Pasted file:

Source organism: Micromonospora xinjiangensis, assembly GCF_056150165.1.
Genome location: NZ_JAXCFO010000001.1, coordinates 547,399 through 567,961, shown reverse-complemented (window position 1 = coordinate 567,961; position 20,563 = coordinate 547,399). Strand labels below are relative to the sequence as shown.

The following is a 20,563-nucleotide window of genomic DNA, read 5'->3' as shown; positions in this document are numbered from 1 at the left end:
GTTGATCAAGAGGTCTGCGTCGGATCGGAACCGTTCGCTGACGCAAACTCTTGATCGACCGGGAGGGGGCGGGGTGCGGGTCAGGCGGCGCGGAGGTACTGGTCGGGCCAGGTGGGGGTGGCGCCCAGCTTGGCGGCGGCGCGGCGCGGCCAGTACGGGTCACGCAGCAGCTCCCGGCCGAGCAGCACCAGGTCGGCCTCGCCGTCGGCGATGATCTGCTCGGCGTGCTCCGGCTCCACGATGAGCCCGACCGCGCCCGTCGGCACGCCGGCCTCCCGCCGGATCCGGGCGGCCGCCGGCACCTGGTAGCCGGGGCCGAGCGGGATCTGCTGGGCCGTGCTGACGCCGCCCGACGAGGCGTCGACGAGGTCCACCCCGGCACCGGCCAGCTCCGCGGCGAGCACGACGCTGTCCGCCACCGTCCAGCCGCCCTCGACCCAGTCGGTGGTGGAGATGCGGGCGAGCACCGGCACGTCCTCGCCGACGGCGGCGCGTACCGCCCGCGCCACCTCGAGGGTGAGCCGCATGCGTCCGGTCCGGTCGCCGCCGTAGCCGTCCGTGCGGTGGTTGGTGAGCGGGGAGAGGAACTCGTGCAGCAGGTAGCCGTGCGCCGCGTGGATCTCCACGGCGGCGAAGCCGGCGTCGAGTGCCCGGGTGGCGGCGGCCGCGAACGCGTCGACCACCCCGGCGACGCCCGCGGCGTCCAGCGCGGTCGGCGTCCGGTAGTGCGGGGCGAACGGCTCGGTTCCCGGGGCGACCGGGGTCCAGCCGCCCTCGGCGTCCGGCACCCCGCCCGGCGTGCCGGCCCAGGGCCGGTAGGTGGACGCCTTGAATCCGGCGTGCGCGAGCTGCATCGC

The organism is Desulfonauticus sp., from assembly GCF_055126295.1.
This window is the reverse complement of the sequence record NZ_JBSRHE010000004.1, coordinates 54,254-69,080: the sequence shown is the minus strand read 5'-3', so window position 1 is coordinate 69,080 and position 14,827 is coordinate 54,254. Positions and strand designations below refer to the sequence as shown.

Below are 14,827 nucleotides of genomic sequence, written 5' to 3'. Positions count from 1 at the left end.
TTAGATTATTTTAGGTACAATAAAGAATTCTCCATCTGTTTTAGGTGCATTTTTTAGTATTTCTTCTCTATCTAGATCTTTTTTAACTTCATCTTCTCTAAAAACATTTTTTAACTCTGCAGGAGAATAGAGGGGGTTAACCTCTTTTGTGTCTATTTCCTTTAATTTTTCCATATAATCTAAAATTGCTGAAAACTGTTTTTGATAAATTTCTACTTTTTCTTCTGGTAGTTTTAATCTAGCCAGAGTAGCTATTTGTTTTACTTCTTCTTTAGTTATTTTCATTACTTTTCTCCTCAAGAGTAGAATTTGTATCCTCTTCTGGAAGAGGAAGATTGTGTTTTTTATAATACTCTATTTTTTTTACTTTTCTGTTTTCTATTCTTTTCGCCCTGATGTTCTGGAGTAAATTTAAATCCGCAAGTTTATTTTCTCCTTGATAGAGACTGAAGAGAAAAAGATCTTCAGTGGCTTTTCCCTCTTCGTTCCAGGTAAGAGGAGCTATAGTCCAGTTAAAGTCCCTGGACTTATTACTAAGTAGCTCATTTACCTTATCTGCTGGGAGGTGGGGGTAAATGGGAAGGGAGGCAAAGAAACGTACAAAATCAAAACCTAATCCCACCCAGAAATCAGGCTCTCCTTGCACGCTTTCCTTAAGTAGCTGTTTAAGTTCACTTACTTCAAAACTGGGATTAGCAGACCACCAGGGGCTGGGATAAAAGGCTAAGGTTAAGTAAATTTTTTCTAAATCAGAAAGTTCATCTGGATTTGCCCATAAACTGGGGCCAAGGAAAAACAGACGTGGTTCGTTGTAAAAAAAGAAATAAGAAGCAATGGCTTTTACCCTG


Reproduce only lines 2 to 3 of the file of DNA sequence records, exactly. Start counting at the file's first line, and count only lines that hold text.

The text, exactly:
Genome location: NZ_JAXCFO010000001.1, coordinates 547,399 through 567,961, shown reverse-complemented (window position 1 = coordinate 567,961; position 20,563 = coordinate 547,399). Strand labels below are relative to the sequence as shown.

The following is a 20,563-nucleotide window of genomic DNA, read 5'->3' as shown; positions in this document are numbered from 1 at the left end: